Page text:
spite all attempts at secrecy is never-
theless recognized, if only by results,
Prof. Charles M. Davis of the geog-
raphy department declared yester-
day in an interview.
Professor Davis, who has dabbled
in espionage as a hobby for many
years, spoke purely as a hobbyist in
explaining recent activities on the
war front. Germany's campaign
against Poland, for example, he ob-
served, could have been successful
only if Polish positions and strength
were known to the German High
Command. In order for the Ger-
mans to conduct their campaign by
utilizing lightning thrusts deep into'
enemy territory, forgetting all about
flanking movements, he explained,
locationstof Polish weakness in rela-
tion to strength had to be known.
A short time ago, a giant spy ring
was revealed on France's Maginot
Line. The French, of course, lost no
time in cleaning up the men in-
volved, Professor Davis said.
Spies Better Off In France
In the last war, he recalled, spies
fared better in France. When the
French intelligence service submit-
ted a list of suspects to the army
command, the officews refused to "go
after" those on the list, for the simple
reason that it contained too many of
their friends.
On the other hand, he observed,
the British were busy lining up spies
long before war was declared in 1914.
Then immediately after hostilities
commenced, they conducted a gen-

eral and successful cleanup, which
presented Germany with the diffi-
cult problem of replanting its spies.
British Agents Active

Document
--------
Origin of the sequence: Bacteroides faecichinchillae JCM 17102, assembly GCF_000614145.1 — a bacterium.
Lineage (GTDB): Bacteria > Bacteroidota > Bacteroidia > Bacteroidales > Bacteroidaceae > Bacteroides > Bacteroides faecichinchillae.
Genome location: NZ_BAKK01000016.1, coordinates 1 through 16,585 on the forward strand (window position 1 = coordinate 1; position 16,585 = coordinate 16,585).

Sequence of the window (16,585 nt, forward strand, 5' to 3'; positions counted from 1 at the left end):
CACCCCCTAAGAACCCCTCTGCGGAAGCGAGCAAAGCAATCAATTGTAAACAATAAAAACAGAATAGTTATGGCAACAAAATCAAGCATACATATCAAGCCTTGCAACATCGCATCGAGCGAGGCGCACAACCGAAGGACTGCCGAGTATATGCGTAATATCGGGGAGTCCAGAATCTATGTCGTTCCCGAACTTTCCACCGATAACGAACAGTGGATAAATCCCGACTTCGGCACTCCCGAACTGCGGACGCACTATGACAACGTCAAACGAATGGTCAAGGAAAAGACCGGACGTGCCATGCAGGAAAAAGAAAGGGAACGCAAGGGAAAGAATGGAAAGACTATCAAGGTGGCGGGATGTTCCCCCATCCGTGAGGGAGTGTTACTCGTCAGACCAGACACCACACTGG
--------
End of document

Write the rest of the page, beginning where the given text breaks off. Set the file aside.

There is some reason to believe,
Professor Davis said, that British
and French tactics on the Western
Front to date have been dictated by
knowledge gleaned from agents
plantedin the Reich, that it is only
a matter of time before Germany
collapses internally. British spies in
Germany during the last war, al-
though they received relatively little
publicity, were very successful, he
added. In this regard, Professor
Davis recalled an incident wherein a
British spy, Reilly by name, actually
attended a military and naval con-
ference with the Kaiser, and what's
more, he attended as the military
attache supposed to represent the
army.
A spy's toughest job, Professor
Davis commented, is not to get his
information, but to get rid of it.
This simple fact explains in part
Great Britain's unusually strict cen-
sorship of all communicaitons leav-
ing the country.
Another result of probable espion-
Secrecy Policy Scored
WASHINGTON, Nov. 24. -(A')-
The Army and Navy Journal says
in an editorial to be published to-
morrow that the Navy's "policy of
secrecy" was to blame for Congres-
sional proposals for an inquiry into
admitted defects in 12 new de-
stroyers.

age in the present war, Professor1
Davis said, is the Germain raid at
Scapa Flow. For a German sub-
marine to penetrate the heavily for-
tified Scapa Flow harbor and leave
it safely, he explained, the U-boat
commander had to be in possession
of detailed maps of the fortified
avea. Espionage undoubtedly sup-
plied the necessary maps, he added.
Union Will Sponsor
Intramural Debates
Intramural debates, for the first
time in many years, will be sponsored
on the Michigan campus, according
to an announcement by Charles Ker-
ner, '41E, member of the Union
executive staff in charge of the pro-
ject.
Sponsored by the Union, the de-'
bates will be open to members of all
fraternities, independent and cam-
pus organizations wishing to partici-
pate. They will be started soon
after Christmas recess. Organiza-
tions planning to enter teams were
urged to notify the student offices
of the Union as soon as possible.
Topic of the debates will be an-
nounced at a later date. The stan-
dard rules of debate will prevail,
and a cup will be presented to the
winning team.

No. 4 of a Series
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You get

COME HERE after the game and enjoy a meal of your
own selection as a grand climax to a great day. It's just
like a grand buffet supper party to choose from our
tempting display of tasty hot entrees, marvelous salads,
hot breads, relishes and fine desserts.
"Serve Yourself To The Best"

MONDAY, NOV. 27 at 8:30
C'-'T-T(A ThT TT\TTnMT QDVTPQ